262. Top Tips Tuesday - Embarrassment!

dc0b6702-01ef-4cb2-9a82-5519691a8f86

Last week's blog was entitled 'Things can only get better', I'm composing this latest one sitting in Petrinos taverna in Vathi harbour on the island of Meganisi with an ice cold 'Fix' beer, things are looking up. Perhaps the weather had finally settled down, today started off as the first occasion that I wasn't wearing my Dubarry deck shoes on my feet as with a lack of wind we motored and consequently, as the sun rose higher, I ended up dancing like a cat on a hot tin roof. According to all the taverna owners they have never had a May like this one, lots of rain, low temperatures with cold nights. Last few days we have been slightly blessed; yes sun, no rain which makes a welcome change! However, it's still with a cold wind, in fact eating out at night in the open fronted taverna's it's been a t-shirt, Musto fleece and a Gill Hydrophobe Gilet and still it's not that comfortable, must be all that alcohol consumption diluting the blood!

image

Well we had a cracking sail from Sivota on the island of N. Levkas to Sami on Cephalonia. Last Wednesday it was snubber off, switch on the Quick windlass, lift and stow the Vulcanafter cleaning the chain of some strange looking ribbons of translucent matter (jelly fish or similar we think) using the deck wash pump. We motored to the entrance of the inlet, hoisted the mainsail and bore onto a beam reach and with the engine ticking over in neutral it was a magnificent 1 knot of forward motion, so it was a 'step on the gas moment.' Out went the Selden bowsprit, our code zero hoisted to the mast head after attaching the tack to the base of the Ronstan furler, unfurl and yes, boatspeed built up to 4 knots in 4 knots of windspeed and that was with us towing the dinghy! Two hours later the wind shifted and rose to 15 knots. It was then a case of furl and drop the lightweight headsail and unfurl the 110% jib. A beat to windward, then bear away round the corner of the island and a run down to Sami, headsail furled and asymmetric spinnaker hoisted (it's hard work this cruising lark) was an almost down hill ride with boat speed of 6.5, 7 & 8 knots at times.

image

1/2 a mile from our destination it was engine on, asymmetric snuffed, mainsail lowered, sail ties round the main, fenders on and stern lines at the ready. We motored into the harbour, found a gap between two larger yachts, dropped the Vulcan and with crew member John paying out the chain we went astern and ended up neatly (as I thought at the time) between these two yachts and tied up. Three minutes later, whilst I was adjusting my fenders, the skipper of the starboard hand yacht said, "are you Rob Storrar?" to which I replied, "Yes and you are whom?" to which he replied, "Your business partner for the first twenty years!"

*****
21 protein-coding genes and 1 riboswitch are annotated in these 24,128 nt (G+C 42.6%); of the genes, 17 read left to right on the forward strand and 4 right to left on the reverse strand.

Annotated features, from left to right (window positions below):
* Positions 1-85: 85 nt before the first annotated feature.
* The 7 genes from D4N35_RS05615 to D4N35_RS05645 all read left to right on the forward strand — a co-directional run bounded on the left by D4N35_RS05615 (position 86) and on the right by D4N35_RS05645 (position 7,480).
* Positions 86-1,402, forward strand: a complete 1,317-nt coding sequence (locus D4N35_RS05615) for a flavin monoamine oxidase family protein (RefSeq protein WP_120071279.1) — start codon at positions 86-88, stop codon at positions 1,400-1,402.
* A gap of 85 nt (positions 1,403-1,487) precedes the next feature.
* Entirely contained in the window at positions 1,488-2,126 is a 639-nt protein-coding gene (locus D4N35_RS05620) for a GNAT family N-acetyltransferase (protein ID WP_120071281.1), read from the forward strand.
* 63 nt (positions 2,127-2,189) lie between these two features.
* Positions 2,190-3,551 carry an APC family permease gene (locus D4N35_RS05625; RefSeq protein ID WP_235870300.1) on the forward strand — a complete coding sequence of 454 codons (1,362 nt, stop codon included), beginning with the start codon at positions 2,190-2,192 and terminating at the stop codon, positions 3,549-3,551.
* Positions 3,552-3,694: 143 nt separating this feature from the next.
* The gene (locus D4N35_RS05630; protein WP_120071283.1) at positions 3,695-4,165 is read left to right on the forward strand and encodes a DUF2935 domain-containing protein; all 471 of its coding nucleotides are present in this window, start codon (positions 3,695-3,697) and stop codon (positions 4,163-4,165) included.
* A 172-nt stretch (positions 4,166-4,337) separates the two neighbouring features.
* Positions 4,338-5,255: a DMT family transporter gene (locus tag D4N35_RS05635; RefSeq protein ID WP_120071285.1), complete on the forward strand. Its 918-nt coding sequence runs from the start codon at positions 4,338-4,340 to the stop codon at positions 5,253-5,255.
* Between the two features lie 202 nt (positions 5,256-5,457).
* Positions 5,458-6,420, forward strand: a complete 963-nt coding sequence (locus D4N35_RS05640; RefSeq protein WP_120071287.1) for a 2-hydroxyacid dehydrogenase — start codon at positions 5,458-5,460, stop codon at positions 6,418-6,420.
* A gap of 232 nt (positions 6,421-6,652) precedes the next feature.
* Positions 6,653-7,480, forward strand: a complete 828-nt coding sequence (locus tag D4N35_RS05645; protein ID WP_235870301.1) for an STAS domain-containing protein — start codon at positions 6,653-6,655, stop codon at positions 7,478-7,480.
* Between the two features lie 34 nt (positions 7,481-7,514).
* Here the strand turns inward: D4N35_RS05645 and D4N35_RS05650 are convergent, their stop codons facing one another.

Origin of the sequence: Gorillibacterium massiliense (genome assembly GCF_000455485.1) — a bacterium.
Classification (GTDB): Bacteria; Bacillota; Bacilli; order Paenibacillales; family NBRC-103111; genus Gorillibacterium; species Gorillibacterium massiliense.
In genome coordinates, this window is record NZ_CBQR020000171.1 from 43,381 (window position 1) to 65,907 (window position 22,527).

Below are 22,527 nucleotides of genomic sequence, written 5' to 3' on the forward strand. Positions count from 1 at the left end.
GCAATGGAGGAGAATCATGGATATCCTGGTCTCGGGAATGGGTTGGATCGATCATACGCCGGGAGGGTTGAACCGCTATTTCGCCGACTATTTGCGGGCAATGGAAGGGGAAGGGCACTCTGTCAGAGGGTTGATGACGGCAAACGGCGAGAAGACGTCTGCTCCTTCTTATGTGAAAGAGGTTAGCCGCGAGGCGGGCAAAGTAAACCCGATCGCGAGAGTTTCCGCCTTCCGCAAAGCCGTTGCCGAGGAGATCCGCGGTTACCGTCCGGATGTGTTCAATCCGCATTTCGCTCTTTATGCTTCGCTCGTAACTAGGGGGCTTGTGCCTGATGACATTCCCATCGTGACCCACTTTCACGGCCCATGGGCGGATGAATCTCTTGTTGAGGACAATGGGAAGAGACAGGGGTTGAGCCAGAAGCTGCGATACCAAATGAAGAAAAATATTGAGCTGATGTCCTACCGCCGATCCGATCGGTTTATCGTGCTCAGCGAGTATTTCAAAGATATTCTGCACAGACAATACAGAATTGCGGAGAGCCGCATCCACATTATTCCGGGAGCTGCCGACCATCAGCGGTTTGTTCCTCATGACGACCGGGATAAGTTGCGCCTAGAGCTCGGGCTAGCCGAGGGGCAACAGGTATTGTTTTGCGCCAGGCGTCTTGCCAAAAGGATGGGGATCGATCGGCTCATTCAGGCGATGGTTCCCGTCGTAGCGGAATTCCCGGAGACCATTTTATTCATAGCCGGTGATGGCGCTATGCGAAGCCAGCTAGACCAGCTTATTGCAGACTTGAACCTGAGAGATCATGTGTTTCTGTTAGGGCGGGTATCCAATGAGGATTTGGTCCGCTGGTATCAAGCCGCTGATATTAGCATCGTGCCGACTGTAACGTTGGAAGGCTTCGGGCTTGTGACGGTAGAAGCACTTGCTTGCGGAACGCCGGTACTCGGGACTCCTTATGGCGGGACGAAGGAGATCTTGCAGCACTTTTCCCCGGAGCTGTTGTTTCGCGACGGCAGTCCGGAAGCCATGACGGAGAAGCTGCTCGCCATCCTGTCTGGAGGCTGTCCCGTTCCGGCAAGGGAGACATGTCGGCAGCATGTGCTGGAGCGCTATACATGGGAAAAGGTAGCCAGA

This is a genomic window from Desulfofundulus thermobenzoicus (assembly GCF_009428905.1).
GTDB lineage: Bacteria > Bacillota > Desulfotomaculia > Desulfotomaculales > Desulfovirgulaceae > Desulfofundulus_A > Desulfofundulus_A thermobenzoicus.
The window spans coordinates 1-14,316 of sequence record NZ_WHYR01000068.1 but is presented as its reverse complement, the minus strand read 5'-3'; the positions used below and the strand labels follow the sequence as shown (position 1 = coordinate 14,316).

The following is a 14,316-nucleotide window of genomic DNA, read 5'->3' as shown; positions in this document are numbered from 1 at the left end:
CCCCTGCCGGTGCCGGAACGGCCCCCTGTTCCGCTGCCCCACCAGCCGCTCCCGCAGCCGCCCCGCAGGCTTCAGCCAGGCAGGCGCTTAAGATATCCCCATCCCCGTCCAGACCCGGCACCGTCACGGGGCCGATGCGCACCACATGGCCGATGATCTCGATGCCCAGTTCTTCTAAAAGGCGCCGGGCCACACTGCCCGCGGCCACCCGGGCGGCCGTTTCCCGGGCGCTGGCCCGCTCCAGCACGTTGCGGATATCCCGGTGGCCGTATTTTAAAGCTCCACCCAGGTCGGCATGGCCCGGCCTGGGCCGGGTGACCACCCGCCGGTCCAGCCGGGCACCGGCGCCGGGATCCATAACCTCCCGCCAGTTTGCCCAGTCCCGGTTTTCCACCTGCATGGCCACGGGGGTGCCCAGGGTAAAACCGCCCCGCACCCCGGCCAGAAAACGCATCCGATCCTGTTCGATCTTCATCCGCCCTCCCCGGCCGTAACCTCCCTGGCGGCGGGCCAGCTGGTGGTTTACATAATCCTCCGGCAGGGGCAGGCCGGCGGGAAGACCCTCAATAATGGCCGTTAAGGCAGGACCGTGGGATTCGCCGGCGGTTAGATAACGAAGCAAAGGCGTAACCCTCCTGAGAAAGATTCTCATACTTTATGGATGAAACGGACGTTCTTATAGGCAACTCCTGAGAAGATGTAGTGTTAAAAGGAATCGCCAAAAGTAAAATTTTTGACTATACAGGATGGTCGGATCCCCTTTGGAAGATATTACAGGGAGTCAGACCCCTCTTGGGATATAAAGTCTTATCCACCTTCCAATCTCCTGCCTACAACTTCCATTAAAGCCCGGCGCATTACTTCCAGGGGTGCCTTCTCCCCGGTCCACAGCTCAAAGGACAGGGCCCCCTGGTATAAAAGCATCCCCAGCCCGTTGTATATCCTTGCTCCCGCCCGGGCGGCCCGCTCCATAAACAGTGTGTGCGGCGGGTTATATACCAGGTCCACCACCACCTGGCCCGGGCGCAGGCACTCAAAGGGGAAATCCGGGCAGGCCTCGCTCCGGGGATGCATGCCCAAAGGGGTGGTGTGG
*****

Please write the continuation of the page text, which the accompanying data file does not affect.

image

Well, I had thought that I had got a good memory for faces but this was a spectacular fail, however in fairness to myself when I messaged the above photo (I am the one with a lack of hair) to our then  mutual circle of friends back home including my wife they didn't recognise Alan either, nor did an ex flat mate of his and let's face it was a long long time ago that the partnership of Storrar & Bax was dissolved! That night we went out for a meal and 'chewing the cud', caught up on how our respective offspring are doing and other things, followed by the polishing off a bottle of Ouzo on board his Dufour! The next night, it was pre dinner G&T's on board the Mystery with me bringing out our cockpit Lagun table to 'hold the drinks and olives' and then again a meal with them, but this time no after dinner drinks onboard!

image

Further embarrassment was to follow when the time came for us to leave, as we motored off the quay a crossed anchor chain courtesy of yours truly, fortunately Alan and his crew had gone sightseeing and were not around to see our predicament. Our trusty grapnel, however, came to the rescue. Dropped it over, lifted his chain slightly and the Vulcanswung free. Off we motored, after leaving instructions with the Greek skipper of the Bavaria moored now next to Alan that he ought to check his anchor on his return, certainly we didn't think there would be an issue! However, if he does happens to read this blog, sorry again for not recognising you and sorry again for crossing your anchor chain!

image

Leave a Reply

Sorry, you must be logged in to post a comment.